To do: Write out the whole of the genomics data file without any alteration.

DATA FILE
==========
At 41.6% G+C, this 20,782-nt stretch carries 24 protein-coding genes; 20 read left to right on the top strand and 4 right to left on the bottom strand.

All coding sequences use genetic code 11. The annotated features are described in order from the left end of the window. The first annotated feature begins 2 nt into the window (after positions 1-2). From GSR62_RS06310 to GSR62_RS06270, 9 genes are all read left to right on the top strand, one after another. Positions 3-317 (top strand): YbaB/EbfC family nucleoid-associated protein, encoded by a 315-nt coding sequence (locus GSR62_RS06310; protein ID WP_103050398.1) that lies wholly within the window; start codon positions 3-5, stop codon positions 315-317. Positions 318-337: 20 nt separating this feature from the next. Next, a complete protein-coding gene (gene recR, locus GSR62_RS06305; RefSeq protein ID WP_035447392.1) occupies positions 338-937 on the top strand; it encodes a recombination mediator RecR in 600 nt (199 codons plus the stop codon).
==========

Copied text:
At 41.6% G+C, this 20,782-nt stretch carries 24 protein-coding genes; 20 read left to right on the top strand and 4 right to left on the bottom strand.

All coding sequences use genetic code 11. The annotated features are described in order from the left end of the window. The first annotated feature begins 2 nt into the window (after positions 1-2). From GSR62_RS06310 to GSR62_RS06270, 9 genes are all read left to right on the top strand, one after another. Positions 3-317 (top strand): YbaB/EbfC family nucleoid-associated protein, encoded by a 315-nt coding sequence (locus GSR62_RS06310; protein ID WP_103050398.1) that lies wholly within the window; start codon positions 3-5, stop codon positions 315-317. Positions 318-337: 20 nt separating this feature from the next. Next, a complete protein-coding gene (gene recR, locus GSR62_RS06305; RefSeq protein ID WP_035447392.1) occupies positions 338-937 on the top strand; it encodes a recombination mediator RecR in 600 nt (199 codons plus the stop codon).